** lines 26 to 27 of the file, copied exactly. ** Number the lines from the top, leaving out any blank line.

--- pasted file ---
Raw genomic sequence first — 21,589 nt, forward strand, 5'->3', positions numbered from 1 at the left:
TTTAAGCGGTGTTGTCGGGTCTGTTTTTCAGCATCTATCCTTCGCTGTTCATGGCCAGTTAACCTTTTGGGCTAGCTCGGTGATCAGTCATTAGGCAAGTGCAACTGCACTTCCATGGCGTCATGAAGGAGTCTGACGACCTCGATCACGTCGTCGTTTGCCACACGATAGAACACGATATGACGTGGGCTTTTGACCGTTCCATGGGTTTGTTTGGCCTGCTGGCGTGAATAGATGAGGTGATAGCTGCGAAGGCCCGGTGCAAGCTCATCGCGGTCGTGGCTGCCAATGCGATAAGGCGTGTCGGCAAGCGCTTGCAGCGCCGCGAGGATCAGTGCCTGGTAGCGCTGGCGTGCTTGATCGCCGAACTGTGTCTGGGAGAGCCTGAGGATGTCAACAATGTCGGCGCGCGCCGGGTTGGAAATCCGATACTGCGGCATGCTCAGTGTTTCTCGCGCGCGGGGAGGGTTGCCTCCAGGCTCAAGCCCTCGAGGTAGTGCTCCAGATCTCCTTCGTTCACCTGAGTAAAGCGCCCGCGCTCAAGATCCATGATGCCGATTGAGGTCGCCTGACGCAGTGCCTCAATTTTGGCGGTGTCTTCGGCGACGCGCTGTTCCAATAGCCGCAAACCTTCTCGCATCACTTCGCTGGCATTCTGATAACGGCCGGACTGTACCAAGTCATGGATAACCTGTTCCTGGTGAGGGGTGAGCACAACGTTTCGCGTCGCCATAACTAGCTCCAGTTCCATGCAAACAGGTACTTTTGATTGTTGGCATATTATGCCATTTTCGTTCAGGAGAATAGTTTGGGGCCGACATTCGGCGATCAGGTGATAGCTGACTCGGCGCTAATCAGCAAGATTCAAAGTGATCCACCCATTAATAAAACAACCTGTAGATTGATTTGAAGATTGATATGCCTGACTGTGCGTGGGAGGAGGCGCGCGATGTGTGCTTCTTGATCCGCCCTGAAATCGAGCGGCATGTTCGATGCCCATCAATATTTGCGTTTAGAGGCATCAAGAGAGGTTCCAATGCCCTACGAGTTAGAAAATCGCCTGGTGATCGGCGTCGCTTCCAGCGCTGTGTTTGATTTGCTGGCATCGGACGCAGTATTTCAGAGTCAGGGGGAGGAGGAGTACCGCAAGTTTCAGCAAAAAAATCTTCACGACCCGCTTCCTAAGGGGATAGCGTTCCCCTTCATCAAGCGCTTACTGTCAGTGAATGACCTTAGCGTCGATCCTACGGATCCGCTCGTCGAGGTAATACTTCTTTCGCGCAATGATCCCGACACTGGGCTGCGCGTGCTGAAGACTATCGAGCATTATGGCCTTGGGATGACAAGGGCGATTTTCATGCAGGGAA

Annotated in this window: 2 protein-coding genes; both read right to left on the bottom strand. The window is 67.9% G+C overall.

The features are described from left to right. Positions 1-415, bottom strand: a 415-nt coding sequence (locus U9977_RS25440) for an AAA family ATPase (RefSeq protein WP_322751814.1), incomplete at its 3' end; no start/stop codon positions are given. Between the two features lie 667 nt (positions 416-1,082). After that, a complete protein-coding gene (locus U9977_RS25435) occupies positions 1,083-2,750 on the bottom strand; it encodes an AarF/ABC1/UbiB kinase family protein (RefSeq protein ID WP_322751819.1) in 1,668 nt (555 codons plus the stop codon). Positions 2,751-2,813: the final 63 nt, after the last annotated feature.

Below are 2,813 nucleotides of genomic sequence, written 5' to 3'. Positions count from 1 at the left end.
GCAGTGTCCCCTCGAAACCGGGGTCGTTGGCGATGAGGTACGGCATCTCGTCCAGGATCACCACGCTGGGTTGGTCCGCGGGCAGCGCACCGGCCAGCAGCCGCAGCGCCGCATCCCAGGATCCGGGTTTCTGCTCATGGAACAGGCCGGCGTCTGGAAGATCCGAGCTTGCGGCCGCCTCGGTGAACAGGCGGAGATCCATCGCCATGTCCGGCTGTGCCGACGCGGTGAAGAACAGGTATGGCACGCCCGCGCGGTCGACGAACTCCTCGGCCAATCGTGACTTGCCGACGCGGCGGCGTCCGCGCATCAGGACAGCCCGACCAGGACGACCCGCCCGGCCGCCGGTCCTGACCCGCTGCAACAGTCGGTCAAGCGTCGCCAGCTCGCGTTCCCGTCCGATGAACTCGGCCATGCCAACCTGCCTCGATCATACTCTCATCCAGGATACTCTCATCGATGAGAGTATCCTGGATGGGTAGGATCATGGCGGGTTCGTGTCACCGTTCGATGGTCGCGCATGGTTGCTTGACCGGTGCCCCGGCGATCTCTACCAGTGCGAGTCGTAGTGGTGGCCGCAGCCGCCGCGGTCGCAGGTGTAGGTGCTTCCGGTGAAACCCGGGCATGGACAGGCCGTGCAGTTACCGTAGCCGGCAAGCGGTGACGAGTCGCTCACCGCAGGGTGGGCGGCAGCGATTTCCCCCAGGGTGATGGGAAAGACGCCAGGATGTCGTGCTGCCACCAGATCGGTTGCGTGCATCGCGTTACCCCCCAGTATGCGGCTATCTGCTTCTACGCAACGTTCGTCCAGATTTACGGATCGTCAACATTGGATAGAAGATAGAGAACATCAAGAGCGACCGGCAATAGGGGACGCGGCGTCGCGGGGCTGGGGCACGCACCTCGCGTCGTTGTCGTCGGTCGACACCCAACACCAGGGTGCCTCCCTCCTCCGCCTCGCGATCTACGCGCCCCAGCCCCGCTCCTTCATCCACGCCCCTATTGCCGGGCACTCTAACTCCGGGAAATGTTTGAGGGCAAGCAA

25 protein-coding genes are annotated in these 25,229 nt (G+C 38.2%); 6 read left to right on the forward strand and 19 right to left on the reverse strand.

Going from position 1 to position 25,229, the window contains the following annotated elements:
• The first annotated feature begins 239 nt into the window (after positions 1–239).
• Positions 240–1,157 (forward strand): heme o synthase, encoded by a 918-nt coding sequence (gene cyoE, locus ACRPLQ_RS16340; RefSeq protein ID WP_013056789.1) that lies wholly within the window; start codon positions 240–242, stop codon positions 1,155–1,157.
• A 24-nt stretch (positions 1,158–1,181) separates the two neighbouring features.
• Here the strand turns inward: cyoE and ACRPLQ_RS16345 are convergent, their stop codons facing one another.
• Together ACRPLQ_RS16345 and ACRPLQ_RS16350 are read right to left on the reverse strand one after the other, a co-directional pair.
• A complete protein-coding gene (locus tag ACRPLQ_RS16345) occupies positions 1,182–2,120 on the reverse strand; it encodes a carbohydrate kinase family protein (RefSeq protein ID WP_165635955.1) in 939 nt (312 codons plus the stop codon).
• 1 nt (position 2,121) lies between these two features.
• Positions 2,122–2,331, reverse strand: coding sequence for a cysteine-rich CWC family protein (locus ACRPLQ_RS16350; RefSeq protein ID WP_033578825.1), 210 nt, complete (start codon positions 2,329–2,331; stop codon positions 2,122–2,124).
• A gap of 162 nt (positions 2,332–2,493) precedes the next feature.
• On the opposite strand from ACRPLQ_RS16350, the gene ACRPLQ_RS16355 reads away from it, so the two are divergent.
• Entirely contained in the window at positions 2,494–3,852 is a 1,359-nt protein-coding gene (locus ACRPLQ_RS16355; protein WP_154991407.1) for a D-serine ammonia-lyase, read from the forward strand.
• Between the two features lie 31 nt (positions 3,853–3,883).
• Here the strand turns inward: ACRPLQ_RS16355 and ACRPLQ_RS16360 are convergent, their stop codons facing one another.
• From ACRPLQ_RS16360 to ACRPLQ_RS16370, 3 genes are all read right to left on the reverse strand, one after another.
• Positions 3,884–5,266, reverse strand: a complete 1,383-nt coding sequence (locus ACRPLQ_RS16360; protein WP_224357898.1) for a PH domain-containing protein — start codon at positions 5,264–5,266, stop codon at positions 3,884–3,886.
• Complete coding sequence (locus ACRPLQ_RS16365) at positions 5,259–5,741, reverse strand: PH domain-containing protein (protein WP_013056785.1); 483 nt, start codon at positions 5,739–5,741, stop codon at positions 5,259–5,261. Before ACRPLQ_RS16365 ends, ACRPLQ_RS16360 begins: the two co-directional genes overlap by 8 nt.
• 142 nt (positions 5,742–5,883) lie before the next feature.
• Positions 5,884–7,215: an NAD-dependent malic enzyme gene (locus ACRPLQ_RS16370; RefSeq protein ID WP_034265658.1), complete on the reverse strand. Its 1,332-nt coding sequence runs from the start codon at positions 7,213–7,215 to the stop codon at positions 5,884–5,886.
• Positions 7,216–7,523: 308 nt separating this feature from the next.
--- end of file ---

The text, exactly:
• Positions 5,884–7,215: an NAD-dependent malic enzyme gene (locus ACRPLQ_RS16370; RefSeq protein ID WP_034265658.1), complete on the reverse strand. Its 1,332-nt coding sequence runs from the start codon at positions 7,213–7,215 to the stop codon at positions 5,884–5,886.
• Positions 7,216–7,523: 308 nt separating this feature from the next.